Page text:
Supply teachers in Wales are treated as second class citizens by schools and agencies

Published date
Hard working and dedicated educators are denied a salary which recognises their years of experience. What’s more, agency teachers can’t receive contributions to the teacher’s pension pot.

Now, thanks to pressure from teaching unions, the Welsh government has promised to tackle the situation.

In a letter to the Wales TUC, Jeremy Miles, the education minister said:

“Delivering a fairer and more sustainable basis for supply teaching is a priority for me as education minister and for the Welsh Government.”

He added:

“Work has been underway for some time to identify how we can reform the current system, including looking at both the legal and financial implications of introducing alternative models.”

At the Wales TUC we want to see supply teachers employed directly by their local council, rather than by private agencies who cream off part of teachers’ fees as profit. The contrast between working for the local council and an agency is stark. Agencies pay a flat rate which takes no account of experience. For example, one teacher saw their pay fall from over £200 a day to around £90 a day. To add insult to injury, the agency would not provide holiday pay either.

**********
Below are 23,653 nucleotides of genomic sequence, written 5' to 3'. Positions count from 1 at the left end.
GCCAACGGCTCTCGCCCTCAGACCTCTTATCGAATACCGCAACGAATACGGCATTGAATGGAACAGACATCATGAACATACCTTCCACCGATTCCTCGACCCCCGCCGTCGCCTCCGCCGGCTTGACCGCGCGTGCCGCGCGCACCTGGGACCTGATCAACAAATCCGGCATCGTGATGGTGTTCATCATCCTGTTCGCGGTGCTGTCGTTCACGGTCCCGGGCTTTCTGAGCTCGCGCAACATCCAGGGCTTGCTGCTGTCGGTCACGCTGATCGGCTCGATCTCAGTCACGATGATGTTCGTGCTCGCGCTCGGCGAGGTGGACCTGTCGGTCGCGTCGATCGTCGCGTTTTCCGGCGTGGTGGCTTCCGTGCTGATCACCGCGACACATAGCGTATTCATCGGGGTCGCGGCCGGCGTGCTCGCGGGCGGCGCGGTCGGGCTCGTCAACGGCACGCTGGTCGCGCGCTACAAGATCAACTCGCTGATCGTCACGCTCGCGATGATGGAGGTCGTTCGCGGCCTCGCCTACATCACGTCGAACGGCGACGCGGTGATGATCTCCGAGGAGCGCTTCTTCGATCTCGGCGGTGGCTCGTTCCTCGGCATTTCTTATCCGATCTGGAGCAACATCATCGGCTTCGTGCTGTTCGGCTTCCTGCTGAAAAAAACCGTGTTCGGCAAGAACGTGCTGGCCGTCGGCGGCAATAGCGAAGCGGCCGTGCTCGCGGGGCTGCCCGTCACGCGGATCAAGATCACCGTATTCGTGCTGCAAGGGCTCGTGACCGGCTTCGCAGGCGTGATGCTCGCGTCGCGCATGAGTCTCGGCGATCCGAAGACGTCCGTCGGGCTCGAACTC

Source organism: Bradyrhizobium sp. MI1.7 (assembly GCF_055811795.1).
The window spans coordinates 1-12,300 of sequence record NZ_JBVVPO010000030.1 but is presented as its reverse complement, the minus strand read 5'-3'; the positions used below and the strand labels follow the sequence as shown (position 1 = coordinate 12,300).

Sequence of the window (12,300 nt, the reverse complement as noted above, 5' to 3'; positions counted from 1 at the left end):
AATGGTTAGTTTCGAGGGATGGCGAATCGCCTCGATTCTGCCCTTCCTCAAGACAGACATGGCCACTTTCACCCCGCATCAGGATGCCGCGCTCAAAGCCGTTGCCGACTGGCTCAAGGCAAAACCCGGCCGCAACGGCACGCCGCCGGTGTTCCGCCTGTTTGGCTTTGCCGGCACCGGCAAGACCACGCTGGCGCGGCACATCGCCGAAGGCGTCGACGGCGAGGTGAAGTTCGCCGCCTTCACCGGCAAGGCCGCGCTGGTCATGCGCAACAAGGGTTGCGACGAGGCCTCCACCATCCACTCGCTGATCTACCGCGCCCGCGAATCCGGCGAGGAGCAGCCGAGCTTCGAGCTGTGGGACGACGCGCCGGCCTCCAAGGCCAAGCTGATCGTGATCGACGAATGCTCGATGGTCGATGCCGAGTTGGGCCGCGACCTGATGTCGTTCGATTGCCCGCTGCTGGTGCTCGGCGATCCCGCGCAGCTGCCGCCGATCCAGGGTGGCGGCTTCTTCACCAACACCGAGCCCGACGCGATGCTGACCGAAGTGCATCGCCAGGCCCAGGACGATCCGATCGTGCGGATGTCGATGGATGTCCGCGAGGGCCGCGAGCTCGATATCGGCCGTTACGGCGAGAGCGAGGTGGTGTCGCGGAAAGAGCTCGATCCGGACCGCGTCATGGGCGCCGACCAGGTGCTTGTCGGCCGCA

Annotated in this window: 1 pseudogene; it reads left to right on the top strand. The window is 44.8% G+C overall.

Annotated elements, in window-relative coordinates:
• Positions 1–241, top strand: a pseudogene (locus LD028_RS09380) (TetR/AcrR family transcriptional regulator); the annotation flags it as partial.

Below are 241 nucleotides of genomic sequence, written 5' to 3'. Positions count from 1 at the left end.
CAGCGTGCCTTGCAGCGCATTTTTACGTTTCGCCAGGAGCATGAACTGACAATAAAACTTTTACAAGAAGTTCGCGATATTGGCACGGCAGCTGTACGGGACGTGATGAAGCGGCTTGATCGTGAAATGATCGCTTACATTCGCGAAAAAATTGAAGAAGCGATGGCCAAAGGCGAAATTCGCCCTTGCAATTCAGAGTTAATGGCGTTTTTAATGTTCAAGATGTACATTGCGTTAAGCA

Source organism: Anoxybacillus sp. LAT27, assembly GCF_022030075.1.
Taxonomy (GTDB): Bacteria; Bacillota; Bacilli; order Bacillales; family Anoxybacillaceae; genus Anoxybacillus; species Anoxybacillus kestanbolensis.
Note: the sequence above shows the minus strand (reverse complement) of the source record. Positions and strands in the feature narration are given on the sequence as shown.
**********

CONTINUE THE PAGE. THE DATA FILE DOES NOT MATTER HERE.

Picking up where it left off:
I spoke to one teacher in the south Wales Valleys who said that a return to employment on the local authority ‘pool’ would be a real boon to her. She told me:

“If the pool came back it would be fantastic. It’s not just about pay and conditions its about respect and professional pride. The local authority used to call me direct and allocate a school locally. I would go to the same schools on a regular basis. Through the pool the schools would get to know your strengths and allocate work accordingly.

“When employed on the pool your pay level was rightly based on your years of experience as a teacher. Along with the appropriate pay, we also received a contribution towards our pension, which gave us the financial security into the future which all workers should receive.”

“My mother asked ‘why on earth are you willing to work for a pittance?’ She said ‘you should be paid as a qualified professional and for your years of service.’ I explained to her that it’s Hobson’s choice – I either work for the agency at rates which don’t recognise my skills and experience or I don’t work at all”

We have written again to Jeremy Miles to press him to resolve the matter. We’re asking him to make sure that the nation’s supply teachers are paid the salary and pension to which they are entitled and which they deserve.